Having a tough day? Let Cab Calloway make it better with this priceless, timelessly smile-inducing scene from the 1943 film Stormy Weather. The Nicholas Brothers foot action is just the cherry on top.
We’re fascinated by the origin of creativity and Kurt Andersen should know a thing or two about it. Co-founder of Spy magazine, host of Public Radio International’s iconic Studio 360, notoriously fired from New York magazine for sticking to his journalistic integrity, and founder of the most excellent Very Short List, he’s a paragon of cross-disciplinary creative entrepreneurship with just the right amount of cultural irreverence. His latest exploit, Spark: How Creativity Works, co-written with Studio 360 executive producer Julie Burstein, explores the nature of creativity through 10 years of Studio 360 insight into the drive, spirit and thinking of some of the most acclaimed artists, writers, musicians and filmmakers in contemporary culture.
[T]he deep threads I chose to follow as I arranged the chapters of this book can be found, as we said when we began Studio 360, ‘where art and real life collide.’ Perhaps even more aptly, they are where we experience the oscillation between art and life.” ~ Kurt Andersen
Rather than the procedural how-to approach the title somewhat misleadingly implies, the book paints a connect-the-dots portrait of the creative mindset through 38 diverse and fascinating Studio 360 guests, including Chuck Close, Isabella Allende, Yo-Yo Ma, Robert Plant and Kevin Bacon. Each of the nine chapters tackles a different facet of the creative process and lifestyle, from how autobiographical memory translates into creative output to what drives people to create, through personal accounts, unexpected anecdotes and dinner-party-worthy factoids like why Robert Plant recorded in Nashville or how the sound effects of Star Wars were made.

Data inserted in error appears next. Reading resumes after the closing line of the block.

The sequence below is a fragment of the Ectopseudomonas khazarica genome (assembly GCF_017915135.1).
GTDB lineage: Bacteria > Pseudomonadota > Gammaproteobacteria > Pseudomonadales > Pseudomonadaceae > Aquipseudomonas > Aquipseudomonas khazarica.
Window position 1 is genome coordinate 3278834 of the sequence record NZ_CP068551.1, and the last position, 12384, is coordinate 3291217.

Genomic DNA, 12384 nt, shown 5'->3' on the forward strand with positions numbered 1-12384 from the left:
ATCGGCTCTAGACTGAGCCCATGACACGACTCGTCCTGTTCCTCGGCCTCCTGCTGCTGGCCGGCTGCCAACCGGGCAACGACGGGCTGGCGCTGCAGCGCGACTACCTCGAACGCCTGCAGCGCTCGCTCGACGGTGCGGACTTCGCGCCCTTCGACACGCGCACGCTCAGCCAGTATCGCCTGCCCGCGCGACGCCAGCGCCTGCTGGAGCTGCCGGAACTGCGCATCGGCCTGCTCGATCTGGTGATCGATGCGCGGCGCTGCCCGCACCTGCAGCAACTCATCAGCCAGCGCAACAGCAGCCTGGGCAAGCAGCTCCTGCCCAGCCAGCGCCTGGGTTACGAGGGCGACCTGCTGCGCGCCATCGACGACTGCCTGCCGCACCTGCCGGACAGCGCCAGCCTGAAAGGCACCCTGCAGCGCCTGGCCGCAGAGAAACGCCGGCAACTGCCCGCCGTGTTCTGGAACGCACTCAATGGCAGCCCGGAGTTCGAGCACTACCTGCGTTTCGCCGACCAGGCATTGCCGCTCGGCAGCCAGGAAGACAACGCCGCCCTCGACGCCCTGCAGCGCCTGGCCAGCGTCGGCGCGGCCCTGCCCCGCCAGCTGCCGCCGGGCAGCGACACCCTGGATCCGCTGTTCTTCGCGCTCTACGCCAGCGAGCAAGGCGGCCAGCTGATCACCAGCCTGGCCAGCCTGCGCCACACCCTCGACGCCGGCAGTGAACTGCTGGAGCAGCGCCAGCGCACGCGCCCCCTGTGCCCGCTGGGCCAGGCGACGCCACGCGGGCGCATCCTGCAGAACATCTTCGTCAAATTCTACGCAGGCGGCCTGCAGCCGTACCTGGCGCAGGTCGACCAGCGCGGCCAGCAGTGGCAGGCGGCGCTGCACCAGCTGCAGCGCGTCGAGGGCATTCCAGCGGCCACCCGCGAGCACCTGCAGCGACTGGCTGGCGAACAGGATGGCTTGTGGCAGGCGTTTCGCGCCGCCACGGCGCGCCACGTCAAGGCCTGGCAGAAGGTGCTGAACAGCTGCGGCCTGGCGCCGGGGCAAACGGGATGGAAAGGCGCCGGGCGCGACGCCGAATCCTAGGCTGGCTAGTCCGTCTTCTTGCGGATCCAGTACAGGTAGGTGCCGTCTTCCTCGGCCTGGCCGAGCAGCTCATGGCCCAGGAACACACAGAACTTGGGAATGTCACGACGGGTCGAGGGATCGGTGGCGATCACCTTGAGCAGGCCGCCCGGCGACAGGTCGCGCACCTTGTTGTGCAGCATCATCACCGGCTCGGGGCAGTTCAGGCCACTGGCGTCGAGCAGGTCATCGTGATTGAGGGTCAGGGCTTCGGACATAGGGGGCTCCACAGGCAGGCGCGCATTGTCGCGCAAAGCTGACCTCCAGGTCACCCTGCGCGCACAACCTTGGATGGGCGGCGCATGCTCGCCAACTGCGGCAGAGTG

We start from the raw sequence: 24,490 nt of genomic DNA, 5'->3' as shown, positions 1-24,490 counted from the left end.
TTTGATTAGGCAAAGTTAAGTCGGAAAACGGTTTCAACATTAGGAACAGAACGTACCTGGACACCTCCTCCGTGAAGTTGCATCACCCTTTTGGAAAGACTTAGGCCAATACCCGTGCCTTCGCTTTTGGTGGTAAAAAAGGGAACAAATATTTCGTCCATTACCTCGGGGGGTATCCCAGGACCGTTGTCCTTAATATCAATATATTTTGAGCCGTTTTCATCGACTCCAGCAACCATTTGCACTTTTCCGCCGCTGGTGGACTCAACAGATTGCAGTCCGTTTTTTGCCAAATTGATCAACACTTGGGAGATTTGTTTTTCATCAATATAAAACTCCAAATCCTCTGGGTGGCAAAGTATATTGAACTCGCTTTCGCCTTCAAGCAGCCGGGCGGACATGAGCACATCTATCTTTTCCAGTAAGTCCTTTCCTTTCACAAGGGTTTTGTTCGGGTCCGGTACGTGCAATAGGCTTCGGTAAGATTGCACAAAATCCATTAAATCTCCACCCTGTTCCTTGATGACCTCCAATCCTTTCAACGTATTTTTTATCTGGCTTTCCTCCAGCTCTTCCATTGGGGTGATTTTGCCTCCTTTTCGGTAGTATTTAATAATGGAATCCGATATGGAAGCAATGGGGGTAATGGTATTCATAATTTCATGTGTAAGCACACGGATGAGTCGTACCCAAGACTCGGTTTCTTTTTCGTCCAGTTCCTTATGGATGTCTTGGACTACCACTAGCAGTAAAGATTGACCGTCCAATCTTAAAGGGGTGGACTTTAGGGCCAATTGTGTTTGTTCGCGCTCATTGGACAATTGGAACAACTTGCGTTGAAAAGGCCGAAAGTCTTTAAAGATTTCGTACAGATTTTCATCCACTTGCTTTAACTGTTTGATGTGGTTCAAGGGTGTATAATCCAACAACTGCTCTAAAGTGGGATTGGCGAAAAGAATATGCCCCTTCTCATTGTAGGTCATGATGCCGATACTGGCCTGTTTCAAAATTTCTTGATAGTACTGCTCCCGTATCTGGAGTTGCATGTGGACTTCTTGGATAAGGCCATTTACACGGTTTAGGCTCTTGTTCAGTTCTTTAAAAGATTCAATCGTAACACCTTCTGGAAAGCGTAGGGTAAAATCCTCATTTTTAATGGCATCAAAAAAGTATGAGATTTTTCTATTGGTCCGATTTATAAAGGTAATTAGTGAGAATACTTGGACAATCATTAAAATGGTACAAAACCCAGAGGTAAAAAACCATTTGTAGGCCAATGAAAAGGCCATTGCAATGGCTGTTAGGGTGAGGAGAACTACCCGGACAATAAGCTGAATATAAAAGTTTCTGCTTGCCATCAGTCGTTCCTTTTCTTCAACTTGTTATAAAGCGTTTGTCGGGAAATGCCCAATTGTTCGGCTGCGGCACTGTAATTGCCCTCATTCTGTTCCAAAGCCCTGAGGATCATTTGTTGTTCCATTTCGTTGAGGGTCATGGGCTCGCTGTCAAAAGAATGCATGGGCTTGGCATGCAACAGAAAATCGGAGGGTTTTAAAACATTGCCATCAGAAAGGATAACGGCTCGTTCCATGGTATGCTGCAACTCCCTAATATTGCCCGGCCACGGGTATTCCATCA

Ultimately, Spark is less of a handbook on how to be creative than it is an encyclopedia of inspiration plucked from today’s most revered creators, leaving you not with a one-size-fits-all blueprint to creativity but with a petri dish of eclectic insights for you to distill, cross-pollinate and fertilize into a richer understanding of your own creative life.
What Spanish ponds have to do with Canadian tissues and Georgia O’Keefe.
We love aerial photography — there’s something about a bird’s-eye view that puts this Earth, and our place in it, in perspective. Nowhere is this more poignant and gripping than when it opens our eyes to the concrete scale and magnitude of something we hold as abstract guilt in our collective conscience: The environmental impact of human activity and consumer culture. That’s precisely what photographer J. Henry Fair explores in his compelling new book, The Day After Tomorrow: Images of Our Earth in Crisis — a rousing invitation to bear witness to the environmental devastation we continue to inflict on our own home, and a visceral call to arms to take responsibility and change our ways.
Fair does a remarkable job of reconciling the book’s powerful artistic vision with the near-investigative feel of the work as it turns a lens on the industries most vital to post-industrial society — oil, fertilizer, coal, factory farming — and unearths their dirty not-so-little secrets.
It is first and foremost an art book, the pictures compelling in the manner of painters like O’Keefe, Giacometti, and Caspar David Friedrich. But it’s also a book about the power that the consumer has to shape the world through the purchase decisions she makes.” ~ J. Henry Fair
Images via Flavorpill
As an artist with a message, one asks oneself: how do I translate my message to my medium such that it will effect the change I want? At first, I photographed ‘ugly’ things; which is, in essence, throwing the issue in people’s faces. Over time, I began to photograph all these things with an eye to making them both beautiful and frightening simultaneously, a seemingly irreconcilable mission, but actually quite achievable given the subject matter.” ~ J. Henry Fair
Provocative and breathtaking, The Day After Tomorrow is out today and won’t disappoint.
We’re longtime fans of Austrian filmmaker and multimedia artist Clemens Wirth, better-known as Clemento, whose magnificent Macro Kingdom series looks at ordinary phenomena, from water bubbles to dripping honey to icicle formation, with an extraordinary lens of visceral curiosity and otherworldly whimsy.
After releasing the first film a year ago and a sequel a few months later, he is back with the third and arguably most breathtaking installment. Gathered here are all three parts, for your jaw-dropping pleasure. Enjoy.
If this ongoing visual poem doesn’t give you pause about the remarkable world we inhabit, we don’t know what would.
And if you enjoyed this, you won’t be disappointed by Refraction: The Alphabet.